— Fascinating San Francisco • Fred Brandt and Andrew Y. Wood

... having fetched me from Lauchstadt for the purpose. His arrival was fixed in my memory by a noisy banquet which my wealthy friend gave at the hotel in my honour. It was on this occasion that I and one of the other guests succeeded in completely destroying a huge, massively built Dutch-tile stove, such as we had in our room at the inn. Next morning none of us could understand how it ...
— My Life, Volume I • Richard Wagner

... window as if Mr. Barkis the carrier had been from first to last a dream too. After breakfast she took me to her own home, and a beautiful little home it was. Of all the moveables in it, I must have been impressed by a certain old bureau of some dark wood in the parlour (the tile-floored kitchen was the general sitting-room), with a retreating top which opened, let down, and became a desk, within which was a large quarto edition of Foxe's Book of Martyrs. This precious volume, of which I do not recollect one word, I immediately ...
— David Copperfield • Charles Dickens

... treacherous or cowardly or base, when in reality his life was pure and his motives high. "Better," sang Yoshida Shoin, the dying martyr for his principles, "to be a crystal and to be broken, than to be a tile upon the ...
— The Religions of Japan - From the Dawn of History to the Era of Meiji • William Elliot Griffis

... vaguely outlined by the slowly rising structures on either side, were low-riding, long, heavy, dwarf-wheeled vehicles and sledges to which men, not beasts, had been harnessed. Here, also, were great cords of new brick and avalanches of glazed tile where disaster had overtaken orderly stacks of this multi-tinted material. In the open spaces were covered heaps of sand, and tons of lime, in sacks; layers of paint and hogsheads of tar; ingots of copper and pigs of bronze. Roadways, beaten in the dust by a multitude of bare feet, led in a hundred ...
— The Yoke - A Romance of the Days when the Lord Redeemed the Children - of Israel from the Bondage of Egypt • Elizabeth Miller

... bear witness. About four years ago my child was taken ill in the dog-days, and for three years my wife had had a fever, so that she was very feeble. The daughter of Arutin, the gold-worker, and the wife of Saak, the tile-maker, said to me: "There is an excellent physician called Hripsime. Send for her, and you will not regret it." To speak candidly, I have never found much brains in our doctor. He turns round on his heels ...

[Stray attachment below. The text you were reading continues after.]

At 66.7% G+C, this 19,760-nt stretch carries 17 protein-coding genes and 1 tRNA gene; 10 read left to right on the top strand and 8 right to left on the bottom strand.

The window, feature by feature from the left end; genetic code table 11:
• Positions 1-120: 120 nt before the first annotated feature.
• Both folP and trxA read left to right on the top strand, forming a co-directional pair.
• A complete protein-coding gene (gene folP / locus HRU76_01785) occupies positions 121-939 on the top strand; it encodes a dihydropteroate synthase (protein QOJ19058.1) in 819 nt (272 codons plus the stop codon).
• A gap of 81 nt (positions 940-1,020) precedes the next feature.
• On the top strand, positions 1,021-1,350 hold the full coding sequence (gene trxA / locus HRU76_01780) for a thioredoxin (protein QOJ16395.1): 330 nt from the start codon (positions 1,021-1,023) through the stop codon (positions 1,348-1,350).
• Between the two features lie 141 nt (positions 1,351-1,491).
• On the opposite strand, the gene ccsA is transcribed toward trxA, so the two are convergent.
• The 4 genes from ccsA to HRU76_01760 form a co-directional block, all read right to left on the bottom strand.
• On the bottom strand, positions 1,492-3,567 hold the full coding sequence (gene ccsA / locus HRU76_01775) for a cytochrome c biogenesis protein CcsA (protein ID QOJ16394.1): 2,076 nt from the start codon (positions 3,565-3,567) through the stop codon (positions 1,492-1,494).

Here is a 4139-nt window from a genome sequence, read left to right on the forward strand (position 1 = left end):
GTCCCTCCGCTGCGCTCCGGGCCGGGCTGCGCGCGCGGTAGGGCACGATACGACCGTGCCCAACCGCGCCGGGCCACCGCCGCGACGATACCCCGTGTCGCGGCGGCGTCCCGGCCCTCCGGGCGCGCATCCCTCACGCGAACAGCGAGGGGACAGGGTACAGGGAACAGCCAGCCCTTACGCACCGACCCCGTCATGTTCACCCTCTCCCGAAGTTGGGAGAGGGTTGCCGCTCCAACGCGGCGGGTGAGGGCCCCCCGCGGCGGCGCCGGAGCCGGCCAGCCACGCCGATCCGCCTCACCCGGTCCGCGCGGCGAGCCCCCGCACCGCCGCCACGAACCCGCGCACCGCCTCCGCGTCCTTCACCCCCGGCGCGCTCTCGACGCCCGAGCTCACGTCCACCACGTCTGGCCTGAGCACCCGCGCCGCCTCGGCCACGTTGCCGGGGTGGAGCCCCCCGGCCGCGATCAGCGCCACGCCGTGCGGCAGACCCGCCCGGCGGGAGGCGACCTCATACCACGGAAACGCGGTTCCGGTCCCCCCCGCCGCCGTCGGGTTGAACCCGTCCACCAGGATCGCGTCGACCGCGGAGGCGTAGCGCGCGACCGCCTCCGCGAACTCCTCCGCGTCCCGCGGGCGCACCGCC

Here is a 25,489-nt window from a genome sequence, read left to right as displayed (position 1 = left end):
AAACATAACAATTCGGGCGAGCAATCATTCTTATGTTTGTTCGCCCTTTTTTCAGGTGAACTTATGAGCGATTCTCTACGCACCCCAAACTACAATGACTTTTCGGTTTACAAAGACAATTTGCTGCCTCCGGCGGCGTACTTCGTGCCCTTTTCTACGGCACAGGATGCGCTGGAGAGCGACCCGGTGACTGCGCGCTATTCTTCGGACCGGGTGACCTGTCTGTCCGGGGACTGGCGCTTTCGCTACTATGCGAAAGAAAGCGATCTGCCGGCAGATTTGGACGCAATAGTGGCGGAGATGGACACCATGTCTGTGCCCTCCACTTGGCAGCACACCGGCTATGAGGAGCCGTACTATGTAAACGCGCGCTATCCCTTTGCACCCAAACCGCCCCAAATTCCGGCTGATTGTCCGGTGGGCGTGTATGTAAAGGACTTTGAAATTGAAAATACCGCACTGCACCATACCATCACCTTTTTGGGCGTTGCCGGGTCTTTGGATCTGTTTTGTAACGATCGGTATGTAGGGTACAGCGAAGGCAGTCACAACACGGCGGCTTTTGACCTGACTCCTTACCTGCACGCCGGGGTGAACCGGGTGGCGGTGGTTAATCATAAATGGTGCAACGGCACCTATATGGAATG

— Armenian Literature • Anonymous

... son-in-law, for Cardan has left it on record that Bandarini was greatly pleased with the match; he ended, however, by consenting to the migration, which was not made without the intervention of a warning portent. A short time before the young couple departed, it happened that a tile got mixed with the embers in Bandarini's bed-chamber; and, in the course of the night, exploded with a loud report, and the fragments thereof were scattered around. This event Bandarini regarded as an augury ...
— Jerome Cardan - A Biographical Study • William George Waters

... side of it. The rounded hills, being only partially protected by a very scanty vegetation, are worn into numberless little gullies, which expose a singularly bright red soil. From this cause, and from the low whitewashed houses with tile roofs, the view reminded me of St. Cruz in Teneriffe. In a north- westerly direction there are some fine glimpses of the Andes: but these mountains appear much grander when viewed from the neighbouring hills: the great distance at which they are ...
— The Voyage of the Beagle • Charles Darwin

... the framework advanced at least three feet beyond the gable, its turret for the projecting stairway at the left corner, where could still be seen in the little window the leaden setting of long ago. At times repairs had been made on account of its age. The tile-roofing dated from the reign of Louis XIV, for one easily recognised the work of that epoch; a dormer window pierced in the side of the turret, little wooden frames replacing everywhere those of the primitive panes; the three united openings of the second story had been reduced to two, that of the ...
— The Dream • Emile Zola

... his clearings and that sometimes crept in and flooded in a single week was no mean enemy to contend with and subdue. His fat-soiled vegetable-garden in the nook of hills that failed of its best was a problem of engrossing importance, and when he had solved it by putting in drain-tile, the joy of the achievement was ever with him. He never worked in it and found the soil unpacked and tractable without experiencing the ...
— Burning Daylight • Jack London

... about a mile from the river, in a little plain surrounded by wooded hills, and entirely covers an eminence with its tile roofs, surmounted by a long, straight-backed cathedral with two stiff towers. As we got into the town, the tile roofs seemed to tumble uphill one upon another, in the oddest disorder; but for all their scrambling, ...
— The Works of Robert Louis Stevenson - Swanston Edition - Vol. 1 (of 25) • Robert Louis Stevenson

... springs everywhere if you dig deep enough, ain't there? But what I said about the springs put her out o' conceit o' diggin' haw-haws, an' she took an' built a white tile dairy instead. But when I sent in my last bill for the stables, the gentleman he paid it 'thout even lookin' at it, and I hadn't forgotten nothin', I do assure you. More than that, he slips two five-pound ...
— Rewards and Fairies • Rudyard Kipling